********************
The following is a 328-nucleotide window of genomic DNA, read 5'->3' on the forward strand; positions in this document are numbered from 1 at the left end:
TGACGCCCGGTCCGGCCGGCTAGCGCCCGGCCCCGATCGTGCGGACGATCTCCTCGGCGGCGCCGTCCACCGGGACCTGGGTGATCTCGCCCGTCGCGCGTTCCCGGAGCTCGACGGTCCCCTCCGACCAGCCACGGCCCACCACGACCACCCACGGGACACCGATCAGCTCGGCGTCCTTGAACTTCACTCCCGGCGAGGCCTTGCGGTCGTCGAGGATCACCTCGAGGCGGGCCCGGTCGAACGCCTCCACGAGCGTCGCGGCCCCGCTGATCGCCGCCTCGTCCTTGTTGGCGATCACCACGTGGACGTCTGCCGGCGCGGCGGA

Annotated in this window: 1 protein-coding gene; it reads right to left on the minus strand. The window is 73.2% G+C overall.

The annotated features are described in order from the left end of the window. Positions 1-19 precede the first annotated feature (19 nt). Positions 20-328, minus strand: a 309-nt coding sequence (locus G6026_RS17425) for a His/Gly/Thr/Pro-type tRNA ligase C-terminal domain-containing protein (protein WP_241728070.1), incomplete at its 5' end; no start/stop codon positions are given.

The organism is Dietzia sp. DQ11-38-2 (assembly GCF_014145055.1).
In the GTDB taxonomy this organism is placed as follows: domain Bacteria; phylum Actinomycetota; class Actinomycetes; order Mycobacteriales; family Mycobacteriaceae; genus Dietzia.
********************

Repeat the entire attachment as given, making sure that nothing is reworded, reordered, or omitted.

The following is a 328-nucleotide window of genomic DNA, read 5'->3' on the forward strand; positions in this document are numbered from 1 at the left end:
TGACGCCCGGTCCGGCCGGCTAGCGCCCGGCCCCGATCGTGCGGACGATCTCCTCGGCGGCGCCGTCCACCGGGACCTGGGTGATCTCGCCCGTCGCGCGTTCCCGGAGCTCGACGGTCCCCTCCGACCAGCCACGGCCCACCACGACCACCCACGGGACACCGATCAGCTCGGCGTCCTTGAACTTCACTCCCGGCGAGGCCTTGCGGTCGTCGAGGATCACCTCGAGGCGGGCCCGGTCGAACGCCTCCACGAGCGTCGCGGCCCCGCTGATCGCCGCCTCGTCCTTGTTGGCGATCACCACGTGGACGTCTGCCGGCGCGGCGGA

Annotated in this window: 1 protein-coding gene; it reads right to left on the minus strand. The window is 73.2% G+C overall.

The annotated features are described in order from the left end of the window. Positions 1-19 precede the first annotated feature (19 nt). Positions 20-328, minus strand: a 309-nt coding sequence (locus G6026_RS17425) for a His/Gly/Thr/Pro-type tRNA ligase C-terminal domain-containing protein (protein WP_241728070.1), incomplete at its 5' end; no start/stop codon positions are given.

The organism is Dietzia sp. DQ11-38-2 (assembly GCF_014145055.1).
In the GTDB taxonomy this organism is placed as follows: domain Bacteria; phylum Actinomycetota; class Actinomycetes; order Mycobacteriales; family Mycobacteriaceae; genus Dietzia.